Saturday, December 07, 2019

Illustrators Special #6: Brian Bolland

Brian Bolland should need no introduction. He made his name in 2000AD drawing Judge Dredd, including some of Dredd's biggest hits: Judge Death, Judge Death Lives and episodes of The Judge Child and Block War. Then, a stroke of fortune... Joe Staton was in the UK for a convention and needed to find somewhere to complete some work. Bolland's had a drawing table spare at his flat and Staton told his editor on Green Lantern that he knew an artist who was interested in doing the cover.... and Bolland was offered his first US work.

Camelot 3000 (1982-85), The Killing Joke (1988) and hundreds of covers have followed, all exquisitely drawn. While you may disagree with some of the sentiments in his Mr Mamoulian strips, and think that perhaps his seeming obsession with bondage is a bit much, you will never find a bad page by Brian Bolland.

Reading the interview that threads through this current volume, you can see why. He had diverse influences as an artist, but you can see from his work that he took most of his influence as a comic strip artist from the likes of David Wright (Carol Day), Sydney Jordan (Jeff Hawke) and Jesus Blasco (The Steel Claw). All three strove for realism even when faced with alien characters and weird, menacing enemies. His main American comic influence was not Jack Kirby but Gil Kane and Carmine Infantino.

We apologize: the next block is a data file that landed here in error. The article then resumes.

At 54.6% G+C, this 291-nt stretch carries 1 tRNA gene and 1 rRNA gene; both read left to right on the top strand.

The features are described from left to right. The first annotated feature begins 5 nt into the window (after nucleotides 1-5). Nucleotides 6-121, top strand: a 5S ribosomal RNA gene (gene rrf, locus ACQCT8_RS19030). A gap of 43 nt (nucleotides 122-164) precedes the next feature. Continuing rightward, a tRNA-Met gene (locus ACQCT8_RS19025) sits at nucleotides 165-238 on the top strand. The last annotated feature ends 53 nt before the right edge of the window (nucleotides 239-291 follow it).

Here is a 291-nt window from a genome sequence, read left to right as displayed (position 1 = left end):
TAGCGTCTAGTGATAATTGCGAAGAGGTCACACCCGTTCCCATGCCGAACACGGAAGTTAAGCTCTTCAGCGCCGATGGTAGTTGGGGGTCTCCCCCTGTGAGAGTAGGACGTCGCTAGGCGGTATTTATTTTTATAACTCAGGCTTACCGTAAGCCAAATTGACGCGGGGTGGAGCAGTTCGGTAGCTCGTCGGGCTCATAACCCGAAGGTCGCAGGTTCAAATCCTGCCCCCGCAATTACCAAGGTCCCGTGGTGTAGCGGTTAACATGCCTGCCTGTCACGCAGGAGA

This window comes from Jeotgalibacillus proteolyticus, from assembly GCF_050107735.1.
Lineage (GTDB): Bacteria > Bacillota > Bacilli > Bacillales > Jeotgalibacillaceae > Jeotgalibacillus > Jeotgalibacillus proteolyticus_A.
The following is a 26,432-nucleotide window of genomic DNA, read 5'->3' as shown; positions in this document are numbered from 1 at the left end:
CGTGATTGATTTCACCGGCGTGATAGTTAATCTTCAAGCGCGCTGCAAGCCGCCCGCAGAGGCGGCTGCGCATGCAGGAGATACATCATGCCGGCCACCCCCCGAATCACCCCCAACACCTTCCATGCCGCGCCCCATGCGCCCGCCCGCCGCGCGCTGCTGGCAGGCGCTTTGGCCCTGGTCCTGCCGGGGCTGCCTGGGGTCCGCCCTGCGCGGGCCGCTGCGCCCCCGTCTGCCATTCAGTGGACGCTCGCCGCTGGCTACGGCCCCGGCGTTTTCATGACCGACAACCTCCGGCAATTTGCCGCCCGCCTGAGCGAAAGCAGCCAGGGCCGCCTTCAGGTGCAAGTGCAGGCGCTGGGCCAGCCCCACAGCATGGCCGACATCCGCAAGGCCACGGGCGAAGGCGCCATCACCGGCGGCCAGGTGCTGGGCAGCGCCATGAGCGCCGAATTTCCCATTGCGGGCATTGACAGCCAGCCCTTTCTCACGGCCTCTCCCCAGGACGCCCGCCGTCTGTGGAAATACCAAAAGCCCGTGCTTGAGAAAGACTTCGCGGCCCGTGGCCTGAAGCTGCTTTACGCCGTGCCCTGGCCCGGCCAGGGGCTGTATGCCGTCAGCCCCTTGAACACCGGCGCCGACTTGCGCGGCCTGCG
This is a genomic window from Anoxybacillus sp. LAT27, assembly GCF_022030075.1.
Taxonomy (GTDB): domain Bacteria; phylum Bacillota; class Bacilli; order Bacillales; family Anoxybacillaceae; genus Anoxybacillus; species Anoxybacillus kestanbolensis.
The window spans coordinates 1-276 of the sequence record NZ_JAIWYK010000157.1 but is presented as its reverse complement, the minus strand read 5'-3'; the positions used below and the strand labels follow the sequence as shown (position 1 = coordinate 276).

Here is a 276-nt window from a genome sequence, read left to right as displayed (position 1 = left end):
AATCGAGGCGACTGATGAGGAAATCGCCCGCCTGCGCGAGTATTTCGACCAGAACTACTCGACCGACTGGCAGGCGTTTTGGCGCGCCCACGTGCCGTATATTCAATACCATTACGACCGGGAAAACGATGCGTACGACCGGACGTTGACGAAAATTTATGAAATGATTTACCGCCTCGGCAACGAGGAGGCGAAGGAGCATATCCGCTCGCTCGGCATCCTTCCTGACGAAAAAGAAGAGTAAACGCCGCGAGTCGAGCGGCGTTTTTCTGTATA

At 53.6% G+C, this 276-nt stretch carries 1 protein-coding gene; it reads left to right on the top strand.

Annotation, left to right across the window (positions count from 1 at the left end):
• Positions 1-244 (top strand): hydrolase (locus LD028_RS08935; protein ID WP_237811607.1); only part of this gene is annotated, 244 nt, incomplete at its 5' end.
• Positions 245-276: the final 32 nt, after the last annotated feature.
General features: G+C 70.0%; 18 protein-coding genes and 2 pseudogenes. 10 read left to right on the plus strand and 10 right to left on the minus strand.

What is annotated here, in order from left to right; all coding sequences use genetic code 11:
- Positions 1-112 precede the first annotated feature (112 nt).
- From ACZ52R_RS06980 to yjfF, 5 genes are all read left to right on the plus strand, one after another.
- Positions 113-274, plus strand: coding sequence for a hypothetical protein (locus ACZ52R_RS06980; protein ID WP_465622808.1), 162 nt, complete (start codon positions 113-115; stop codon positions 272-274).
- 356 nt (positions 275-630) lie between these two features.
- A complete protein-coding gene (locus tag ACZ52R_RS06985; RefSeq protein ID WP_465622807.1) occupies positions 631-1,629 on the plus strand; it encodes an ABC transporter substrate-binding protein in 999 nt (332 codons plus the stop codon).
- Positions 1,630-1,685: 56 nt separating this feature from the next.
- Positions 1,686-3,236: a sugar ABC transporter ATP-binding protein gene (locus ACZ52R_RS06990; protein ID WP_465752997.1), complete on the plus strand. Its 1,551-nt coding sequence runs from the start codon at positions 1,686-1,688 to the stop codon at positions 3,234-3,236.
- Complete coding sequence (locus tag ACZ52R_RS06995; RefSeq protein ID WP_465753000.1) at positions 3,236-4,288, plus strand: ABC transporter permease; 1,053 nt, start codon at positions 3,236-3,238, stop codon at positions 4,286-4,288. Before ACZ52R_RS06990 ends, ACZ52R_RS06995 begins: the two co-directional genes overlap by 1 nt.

The book begins with his first creative efforts working in collaboration with Dave Harwood, the elder brother of a schoolfriend, and takes its readers through early professional work (Powerman), into 2000AD and beyond. A comprehensive look at Bolland's work appeared a few years ago from Image, but there's plenty here that is new—pencil roughs show how Bolland is able to nail an idea, to the point where you could almost publish the rough. Over time and with the advantage of nowadays drawing and colouring on computer, he has even more control, especially of the colour palette that he uses on more recent covers for  Jack of Fables, Zatanna and Dial H.

There are glimpses of Bolland's much-anticipated autobiographical book made up of montages of illustrations, images, drawings and photos which promises to be very revealing. In the meantime, the interview here is a delightful and tasty aperitif ahead of the main course, and the artwork a trip down memory lane for old fogies like myself who have been around for as long as Bolland has been active in comics. That some is taken from original boards and the printing is superior to anything IPC or DC managed in the 20th century means you can look at it with fresh eyes and appreciate its beauty all the more.

Illustrators Special #6: The Art of Brian Bolland is available from Book Palace now. For more information on Illustrators and back issues of the regular quarterly title, visit the Book Palace website, where you can also find details of their online editions, and news of upcoming issues. The latest issue of Illustrators (#28) will feature articles on  Frank Kelly Freas, Yvonne Gilbert, Laurent Durieux and Heinrich Kley. During 2020, issues will feature Charles Addams, Lawson Wood, Roy Wilson, JJ Grandville (#29), Mort K√ľntsler, Earl Norem, Norman Saunders (#30), Jason Edmiston and Cornillon (#30), with specials on Pirates, Warren artists and John M. Burns also coming up in Spring.

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